The pair claimed Herzog made sexist comments about female employees and their appearance; referred to two officers as “White Mike” and “Brown Mike,” “mocked” Trustee Lee Wong’s accent, referred to Indian residents as “dots” and his allergist, the husband of a mosque leader, as a “terrorist.”
After the captains began complaining, they say Herzog began freezing them out of command staff decisions, undermining their authority and giving them less than stellar performance reviews, which impacted their pay, among other things.
The motion to dismiss says the retaliation claim must be dismissed because the defendants are entitled to statutory immunity. It also says there is no proof of retaliation.
“Plaintiffs reference harassment, undeserved discipline, and forced resignation (which are assumed to be true merely for purposes of this motion), but do not state which of the eight named defendants conducted those acts,” the motion reads.
The suit also takes the township to task for publicly releasing the 54-page investigation report by consultant Douglas Duckett and making statements supporting the chief. The captains are accusing the trustees and others of defamation.
“In collusion with the trustees, Defendant Burks, and Defendant Herzog, Defendant Duckett intentionally distorted and mischaracterized interview statements, failed to interview corroborating witnesses, and selectively ignored most of what Plaintiffs told him so he could offer the report Defendants wanted: one that excused Defendant Herzog’s unlawful behavior and set the stage to terminate Plaintiffs under false pretenses,” the lawsuit reads. “Defendants did this to punish Plaintiffs for their protected activity and speech.”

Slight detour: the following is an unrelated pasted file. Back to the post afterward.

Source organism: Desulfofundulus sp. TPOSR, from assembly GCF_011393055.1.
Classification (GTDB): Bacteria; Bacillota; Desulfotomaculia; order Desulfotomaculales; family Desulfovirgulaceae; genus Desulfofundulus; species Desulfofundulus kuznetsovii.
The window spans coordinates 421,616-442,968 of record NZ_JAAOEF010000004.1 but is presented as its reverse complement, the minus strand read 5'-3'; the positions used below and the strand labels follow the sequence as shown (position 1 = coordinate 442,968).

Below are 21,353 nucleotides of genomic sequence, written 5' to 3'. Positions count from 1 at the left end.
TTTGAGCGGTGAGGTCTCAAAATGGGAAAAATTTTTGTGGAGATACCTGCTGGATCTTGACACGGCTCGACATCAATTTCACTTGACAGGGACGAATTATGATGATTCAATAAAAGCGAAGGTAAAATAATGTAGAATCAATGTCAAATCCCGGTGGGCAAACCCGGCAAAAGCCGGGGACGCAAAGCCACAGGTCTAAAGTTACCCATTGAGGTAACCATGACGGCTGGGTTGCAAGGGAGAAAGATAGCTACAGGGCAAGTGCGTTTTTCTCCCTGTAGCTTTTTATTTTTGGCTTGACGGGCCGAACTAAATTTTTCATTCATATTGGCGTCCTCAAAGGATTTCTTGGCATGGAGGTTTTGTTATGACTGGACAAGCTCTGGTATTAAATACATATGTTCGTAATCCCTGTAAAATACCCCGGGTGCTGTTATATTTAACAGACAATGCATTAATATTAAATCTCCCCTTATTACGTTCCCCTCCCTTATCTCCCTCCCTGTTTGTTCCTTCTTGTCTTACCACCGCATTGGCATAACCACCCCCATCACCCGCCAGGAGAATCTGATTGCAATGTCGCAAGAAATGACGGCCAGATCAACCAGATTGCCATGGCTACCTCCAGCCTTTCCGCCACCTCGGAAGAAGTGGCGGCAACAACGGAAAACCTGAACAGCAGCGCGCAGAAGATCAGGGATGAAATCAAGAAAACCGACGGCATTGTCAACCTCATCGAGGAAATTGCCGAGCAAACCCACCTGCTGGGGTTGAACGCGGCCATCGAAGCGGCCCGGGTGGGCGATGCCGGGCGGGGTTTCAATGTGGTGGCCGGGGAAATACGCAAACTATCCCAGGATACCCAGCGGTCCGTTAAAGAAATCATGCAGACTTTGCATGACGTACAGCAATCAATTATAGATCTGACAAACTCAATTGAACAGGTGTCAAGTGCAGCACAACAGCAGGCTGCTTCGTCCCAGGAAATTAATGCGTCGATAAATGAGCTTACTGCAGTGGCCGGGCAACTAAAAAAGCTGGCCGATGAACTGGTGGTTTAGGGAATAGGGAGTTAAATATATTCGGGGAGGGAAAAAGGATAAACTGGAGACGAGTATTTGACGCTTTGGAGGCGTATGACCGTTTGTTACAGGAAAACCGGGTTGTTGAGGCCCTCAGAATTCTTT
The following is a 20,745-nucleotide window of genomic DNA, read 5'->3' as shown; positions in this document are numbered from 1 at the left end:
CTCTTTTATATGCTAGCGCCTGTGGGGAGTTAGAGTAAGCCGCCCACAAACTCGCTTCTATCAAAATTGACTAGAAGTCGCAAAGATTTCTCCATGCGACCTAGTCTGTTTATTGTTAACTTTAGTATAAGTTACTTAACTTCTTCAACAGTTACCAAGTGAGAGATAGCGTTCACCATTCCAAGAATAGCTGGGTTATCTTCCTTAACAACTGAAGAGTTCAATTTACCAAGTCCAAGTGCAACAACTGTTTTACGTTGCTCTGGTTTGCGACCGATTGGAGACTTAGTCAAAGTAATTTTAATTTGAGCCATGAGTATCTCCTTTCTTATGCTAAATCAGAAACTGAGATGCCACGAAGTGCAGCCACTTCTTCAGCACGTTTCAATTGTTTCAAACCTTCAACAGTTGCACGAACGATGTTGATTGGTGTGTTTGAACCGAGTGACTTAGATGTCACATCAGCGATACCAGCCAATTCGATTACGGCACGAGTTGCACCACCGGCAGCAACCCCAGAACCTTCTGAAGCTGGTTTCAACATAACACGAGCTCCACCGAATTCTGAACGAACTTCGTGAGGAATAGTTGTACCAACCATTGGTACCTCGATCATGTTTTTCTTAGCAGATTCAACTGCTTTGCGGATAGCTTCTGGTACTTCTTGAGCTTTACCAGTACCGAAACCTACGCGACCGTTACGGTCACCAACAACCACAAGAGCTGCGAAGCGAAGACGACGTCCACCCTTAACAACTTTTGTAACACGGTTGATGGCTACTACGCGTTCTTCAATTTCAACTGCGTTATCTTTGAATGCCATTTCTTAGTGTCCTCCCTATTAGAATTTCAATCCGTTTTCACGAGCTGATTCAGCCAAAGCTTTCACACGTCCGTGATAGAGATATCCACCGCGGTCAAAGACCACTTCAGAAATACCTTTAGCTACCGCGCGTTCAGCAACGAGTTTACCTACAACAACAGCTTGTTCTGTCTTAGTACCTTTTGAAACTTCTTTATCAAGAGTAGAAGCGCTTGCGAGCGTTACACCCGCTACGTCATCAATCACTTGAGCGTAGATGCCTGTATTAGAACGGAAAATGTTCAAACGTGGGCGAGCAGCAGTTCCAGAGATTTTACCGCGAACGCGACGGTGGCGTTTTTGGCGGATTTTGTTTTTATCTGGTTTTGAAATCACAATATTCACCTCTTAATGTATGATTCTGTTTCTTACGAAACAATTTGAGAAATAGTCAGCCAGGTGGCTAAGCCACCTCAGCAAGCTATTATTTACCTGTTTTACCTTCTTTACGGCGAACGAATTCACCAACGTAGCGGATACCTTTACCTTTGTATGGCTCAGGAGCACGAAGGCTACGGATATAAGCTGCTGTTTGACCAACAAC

Duckett concluded Herzog did not deserve disciplinary action but needed to make some improvement.
The motions to dismiss say the township officials have statutory immunity because they were acting in their official capacity by keeping the public informed about the issue. Plus they did not act with “malice, in bad faith, wantonly or recklessly.”
“The Trustees were acting in reasonable reliance upon the professional judgment of an experienced independent investigator” the motion reads. “They were literally just providing the public the information that an independent third-party found, and the law does not require them to conduct a second (or third, or fourth) investigation to confirm the first investigator’s findings before the report is issued or provided to the press.”
Duckett told the court drawing him into this matter would be dangerous.
“Plaintiffs’ complaint against Douglas Duckett seeks to set a dangerous precedent — that third party employees can sue an attorney performing an investigation for the employer simply because they do not like the attorney’s methods and his ultimate conclusions,” the motion reads.
The attorney for Gutman and Hensley could not be reached for comment.